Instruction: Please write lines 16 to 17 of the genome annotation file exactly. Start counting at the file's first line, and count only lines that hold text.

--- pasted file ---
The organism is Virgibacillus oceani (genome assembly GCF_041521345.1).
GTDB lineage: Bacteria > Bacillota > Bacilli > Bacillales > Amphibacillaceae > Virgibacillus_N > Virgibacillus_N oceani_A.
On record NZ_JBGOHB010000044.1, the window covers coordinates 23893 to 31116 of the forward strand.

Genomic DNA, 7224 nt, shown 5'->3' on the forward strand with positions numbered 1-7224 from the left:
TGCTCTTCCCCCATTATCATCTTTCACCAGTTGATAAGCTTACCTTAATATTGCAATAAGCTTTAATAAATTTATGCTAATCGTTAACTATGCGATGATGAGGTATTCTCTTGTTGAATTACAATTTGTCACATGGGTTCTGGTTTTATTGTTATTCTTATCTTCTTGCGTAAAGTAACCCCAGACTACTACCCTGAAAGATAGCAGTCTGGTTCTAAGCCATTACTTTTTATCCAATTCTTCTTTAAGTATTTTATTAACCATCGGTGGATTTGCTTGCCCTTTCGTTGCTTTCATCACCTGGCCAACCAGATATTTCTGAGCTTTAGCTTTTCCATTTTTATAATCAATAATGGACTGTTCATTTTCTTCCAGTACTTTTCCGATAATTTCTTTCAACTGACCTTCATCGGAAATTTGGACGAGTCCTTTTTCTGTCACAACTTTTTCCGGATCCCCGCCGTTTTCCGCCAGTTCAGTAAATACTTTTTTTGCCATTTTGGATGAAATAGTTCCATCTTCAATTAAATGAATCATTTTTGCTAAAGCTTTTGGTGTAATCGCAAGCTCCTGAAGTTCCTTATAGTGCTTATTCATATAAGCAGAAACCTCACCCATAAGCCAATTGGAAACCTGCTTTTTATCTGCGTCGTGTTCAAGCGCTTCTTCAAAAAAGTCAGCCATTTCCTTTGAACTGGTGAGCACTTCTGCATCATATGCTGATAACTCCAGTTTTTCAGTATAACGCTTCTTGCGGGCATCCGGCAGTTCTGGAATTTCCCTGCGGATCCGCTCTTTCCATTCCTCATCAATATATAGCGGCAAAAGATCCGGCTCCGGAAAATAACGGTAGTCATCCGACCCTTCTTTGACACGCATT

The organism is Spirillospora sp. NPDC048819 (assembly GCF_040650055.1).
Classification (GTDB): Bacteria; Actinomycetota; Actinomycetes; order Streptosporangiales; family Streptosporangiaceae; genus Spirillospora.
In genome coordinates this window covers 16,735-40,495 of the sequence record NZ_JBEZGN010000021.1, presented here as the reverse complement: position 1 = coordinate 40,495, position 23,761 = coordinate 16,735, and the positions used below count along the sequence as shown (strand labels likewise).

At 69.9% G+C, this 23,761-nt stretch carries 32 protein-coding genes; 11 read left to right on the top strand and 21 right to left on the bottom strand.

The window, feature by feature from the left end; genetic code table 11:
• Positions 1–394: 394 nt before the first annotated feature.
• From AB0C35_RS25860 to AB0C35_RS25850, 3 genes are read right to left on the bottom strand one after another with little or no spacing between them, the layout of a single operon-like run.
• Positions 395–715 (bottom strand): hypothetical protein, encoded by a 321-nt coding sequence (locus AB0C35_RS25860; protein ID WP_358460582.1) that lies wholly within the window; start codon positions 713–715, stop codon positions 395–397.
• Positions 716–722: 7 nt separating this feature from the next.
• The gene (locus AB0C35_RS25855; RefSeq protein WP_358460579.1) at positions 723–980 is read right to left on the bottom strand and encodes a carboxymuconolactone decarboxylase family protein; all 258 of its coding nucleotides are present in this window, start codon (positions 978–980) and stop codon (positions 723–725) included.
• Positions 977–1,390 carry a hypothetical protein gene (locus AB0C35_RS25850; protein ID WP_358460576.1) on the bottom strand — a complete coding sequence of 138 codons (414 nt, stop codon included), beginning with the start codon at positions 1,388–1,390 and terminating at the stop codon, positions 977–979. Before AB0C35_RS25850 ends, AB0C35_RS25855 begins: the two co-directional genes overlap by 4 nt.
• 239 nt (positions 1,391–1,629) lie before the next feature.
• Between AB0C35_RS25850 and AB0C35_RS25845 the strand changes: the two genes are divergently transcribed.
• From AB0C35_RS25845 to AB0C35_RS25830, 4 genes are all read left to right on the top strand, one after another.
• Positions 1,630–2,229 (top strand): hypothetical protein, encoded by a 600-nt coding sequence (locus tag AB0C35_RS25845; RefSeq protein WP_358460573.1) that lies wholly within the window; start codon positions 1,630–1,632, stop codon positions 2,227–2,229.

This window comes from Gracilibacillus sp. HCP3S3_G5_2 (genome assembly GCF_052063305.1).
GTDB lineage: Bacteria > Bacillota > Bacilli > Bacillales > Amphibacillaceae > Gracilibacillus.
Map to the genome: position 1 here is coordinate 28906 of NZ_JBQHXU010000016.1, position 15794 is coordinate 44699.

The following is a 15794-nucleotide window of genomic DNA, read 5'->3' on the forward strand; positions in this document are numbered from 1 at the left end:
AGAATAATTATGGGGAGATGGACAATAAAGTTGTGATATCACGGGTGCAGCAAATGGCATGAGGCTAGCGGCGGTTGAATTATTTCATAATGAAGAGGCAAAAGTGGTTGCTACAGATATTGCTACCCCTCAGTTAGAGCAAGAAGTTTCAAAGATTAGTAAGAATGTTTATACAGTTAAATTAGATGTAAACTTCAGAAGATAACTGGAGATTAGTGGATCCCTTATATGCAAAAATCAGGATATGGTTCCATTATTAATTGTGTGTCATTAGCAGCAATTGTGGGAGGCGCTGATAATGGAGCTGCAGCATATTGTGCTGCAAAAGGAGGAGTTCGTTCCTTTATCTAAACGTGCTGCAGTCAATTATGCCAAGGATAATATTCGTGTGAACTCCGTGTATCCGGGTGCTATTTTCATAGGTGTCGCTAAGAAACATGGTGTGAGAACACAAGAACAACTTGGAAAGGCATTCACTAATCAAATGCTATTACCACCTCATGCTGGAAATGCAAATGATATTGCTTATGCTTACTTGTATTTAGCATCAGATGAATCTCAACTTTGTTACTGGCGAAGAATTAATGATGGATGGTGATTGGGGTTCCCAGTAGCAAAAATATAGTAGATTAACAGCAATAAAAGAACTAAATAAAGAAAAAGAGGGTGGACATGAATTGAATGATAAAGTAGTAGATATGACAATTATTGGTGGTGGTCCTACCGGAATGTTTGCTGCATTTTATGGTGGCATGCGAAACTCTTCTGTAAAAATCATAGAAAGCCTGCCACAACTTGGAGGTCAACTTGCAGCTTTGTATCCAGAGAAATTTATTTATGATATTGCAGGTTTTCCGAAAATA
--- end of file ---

• Positions 977–1,390 carry a hypothetical protein gene (locus AB0C35_RS25850; protein ID WP_358460576.1) on the bottom strand — a complete coding sequence of 138 codons (414 nt, stop codon included), beginning with the start codon at positions 1,388–1,390 and terminating at the stop codon, positions 977–979. Before AB0C35_RS25850 ends, AB0C35_RS25855 begins: the two co-directional genes overlap by 4 nt.
• 239 nt (positions 1,391–1,629) lie before the next feature.